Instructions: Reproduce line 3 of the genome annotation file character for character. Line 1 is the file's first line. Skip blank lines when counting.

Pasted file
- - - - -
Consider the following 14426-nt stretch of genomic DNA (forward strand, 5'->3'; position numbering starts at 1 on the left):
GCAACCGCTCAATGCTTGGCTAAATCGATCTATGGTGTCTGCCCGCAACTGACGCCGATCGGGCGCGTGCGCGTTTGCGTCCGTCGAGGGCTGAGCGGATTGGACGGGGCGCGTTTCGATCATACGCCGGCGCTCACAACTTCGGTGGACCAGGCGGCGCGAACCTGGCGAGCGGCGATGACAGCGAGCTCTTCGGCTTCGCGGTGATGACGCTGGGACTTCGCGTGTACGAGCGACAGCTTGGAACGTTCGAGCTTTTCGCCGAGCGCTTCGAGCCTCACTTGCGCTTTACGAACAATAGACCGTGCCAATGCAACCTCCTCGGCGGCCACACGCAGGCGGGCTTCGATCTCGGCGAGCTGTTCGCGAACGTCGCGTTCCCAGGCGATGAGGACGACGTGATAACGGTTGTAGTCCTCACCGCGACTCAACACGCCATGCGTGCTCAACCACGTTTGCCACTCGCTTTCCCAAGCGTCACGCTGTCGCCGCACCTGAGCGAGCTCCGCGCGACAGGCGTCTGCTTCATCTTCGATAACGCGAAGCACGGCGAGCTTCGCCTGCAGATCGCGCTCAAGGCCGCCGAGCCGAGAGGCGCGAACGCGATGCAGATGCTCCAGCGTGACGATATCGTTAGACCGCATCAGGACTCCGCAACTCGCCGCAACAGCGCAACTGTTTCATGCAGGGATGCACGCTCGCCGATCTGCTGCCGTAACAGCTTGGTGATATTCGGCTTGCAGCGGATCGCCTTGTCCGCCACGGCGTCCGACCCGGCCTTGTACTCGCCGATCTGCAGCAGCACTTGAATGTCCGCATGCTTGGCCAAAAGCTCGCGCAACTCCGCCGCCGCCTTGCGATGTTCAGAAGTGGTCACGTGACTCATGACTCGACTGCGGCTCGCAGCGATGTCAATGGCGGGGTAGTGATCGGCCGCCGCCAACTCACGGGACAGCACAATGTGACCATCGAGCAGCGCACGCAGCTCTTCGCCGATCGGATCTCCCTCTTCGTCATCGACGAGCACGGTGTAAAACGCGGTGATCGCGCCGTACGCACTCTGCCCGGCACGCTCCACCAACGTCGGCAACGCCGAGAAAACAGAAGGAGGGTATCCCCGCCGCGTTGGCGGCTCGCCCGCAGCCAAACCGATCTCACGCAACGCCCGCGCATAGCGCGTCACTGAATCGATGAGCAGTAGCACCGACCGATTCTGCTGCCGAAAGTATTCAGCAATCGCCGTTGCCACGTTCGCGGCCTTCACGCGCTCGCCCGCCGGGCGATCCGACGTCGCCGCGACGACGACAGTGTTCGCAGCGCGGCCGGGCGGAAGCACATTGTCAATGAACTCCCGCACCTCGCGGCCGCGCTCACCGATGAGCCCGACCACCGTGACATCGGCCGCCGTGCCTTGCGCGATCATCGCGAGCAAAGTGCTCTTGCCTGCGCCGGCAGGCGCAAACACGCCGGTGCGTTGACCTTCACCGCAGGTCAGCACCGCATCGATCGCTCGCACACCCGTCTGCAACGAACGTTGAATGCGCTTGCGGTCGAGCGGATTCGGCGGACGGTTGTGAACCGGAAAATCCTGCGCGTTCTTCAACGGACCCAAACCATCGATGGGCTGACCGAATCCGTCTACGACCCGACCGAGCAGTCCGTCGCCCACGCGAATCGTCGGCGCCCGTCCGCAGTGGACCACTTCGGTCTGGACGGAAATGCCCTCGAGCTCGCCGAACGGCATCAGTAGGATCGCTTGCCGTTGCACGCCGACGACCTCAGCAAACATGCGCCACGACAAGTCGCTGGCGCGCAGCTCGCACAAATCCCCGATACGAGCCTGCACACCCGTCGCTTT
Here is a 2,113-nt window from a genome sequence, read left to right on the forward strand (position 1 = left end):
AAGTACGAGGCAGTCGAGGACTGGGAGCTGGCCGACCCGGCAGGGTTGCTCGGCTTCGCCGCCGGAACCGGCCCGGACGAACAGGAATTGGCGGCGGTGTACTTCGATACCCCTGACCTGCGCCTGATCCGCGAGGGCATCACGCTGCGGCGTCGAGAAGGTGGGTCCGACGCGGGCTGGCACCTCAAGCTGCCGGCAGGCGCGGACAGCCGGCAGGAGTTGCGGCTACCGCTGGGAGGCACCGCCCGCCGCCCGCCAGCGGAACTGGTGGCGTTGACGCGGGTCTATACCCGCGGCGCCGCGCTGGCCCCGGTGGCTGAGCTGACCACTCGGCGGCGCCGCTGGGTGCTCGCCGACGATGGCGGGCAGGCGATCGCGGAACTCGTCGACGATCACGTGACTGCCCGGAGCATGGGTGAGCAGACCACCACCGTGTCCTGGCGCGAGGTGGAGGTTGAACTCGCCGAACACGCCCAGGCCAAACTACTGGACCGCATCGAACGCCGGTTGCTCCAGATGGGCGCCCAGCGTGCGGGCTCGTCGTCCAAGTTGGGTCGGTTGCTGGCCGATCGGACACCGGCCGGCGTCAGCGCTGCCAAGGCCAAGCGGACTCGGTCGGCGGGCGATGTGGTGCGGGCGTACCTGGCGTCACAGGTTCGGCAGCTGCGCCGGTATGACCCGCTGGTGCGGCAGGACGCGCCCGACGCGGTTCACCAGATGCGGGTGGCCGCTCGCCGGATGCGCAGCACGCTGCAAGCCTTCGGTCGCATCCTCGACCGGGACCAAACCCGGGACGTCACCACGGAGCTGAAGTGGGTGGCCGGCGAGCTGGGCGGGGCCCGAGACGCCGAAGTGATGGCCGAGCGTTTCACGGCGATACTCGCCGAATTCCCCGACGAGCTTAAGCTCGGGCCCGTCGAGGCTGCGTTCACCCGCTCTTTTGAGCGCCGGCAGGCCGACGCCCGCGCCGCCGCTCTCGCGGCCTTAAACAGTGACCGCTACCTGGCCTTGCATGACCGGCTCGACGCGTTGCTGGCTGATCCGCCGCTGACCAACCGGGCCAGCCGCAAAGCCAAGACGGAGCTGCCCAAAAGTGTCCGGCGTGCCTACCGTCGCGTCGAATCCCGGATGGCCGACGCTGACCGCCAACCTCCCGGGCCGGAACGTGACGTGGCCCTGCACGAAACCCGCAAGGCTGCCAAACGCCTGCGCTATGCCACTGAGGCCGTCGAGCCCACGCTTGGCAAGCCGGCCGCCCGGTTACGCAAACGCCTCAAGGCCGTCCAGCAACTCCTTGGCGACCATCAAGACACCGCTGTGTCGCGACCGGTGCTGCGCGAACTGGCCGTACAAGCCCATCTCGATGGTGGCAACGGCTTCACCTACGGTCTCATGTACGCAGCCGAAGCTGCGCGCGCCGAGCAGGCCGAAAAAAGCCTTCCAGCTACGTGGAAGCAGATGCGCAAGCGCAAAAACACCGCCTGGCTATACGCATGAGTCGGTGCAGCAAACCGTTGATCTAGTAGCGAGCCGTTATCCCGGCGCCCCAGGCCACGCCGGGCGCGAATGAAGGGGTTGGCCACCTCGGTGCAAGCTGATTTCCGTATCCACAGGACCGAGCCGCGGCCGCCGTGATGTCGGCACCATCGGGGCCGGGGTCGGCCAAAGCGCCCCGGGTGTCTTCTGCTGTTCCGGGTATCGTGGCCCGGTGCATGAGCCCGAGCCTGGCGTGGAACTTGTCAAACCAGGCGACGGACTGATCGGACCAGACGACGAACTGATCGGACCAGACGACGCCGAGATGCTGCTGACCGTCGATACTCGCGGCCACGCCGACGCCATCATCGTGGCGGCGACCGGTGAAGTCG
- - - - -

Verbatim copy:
Here is a 2,113-nt window from a genome sequence, read left to right on the forward strand (position 1 = left end):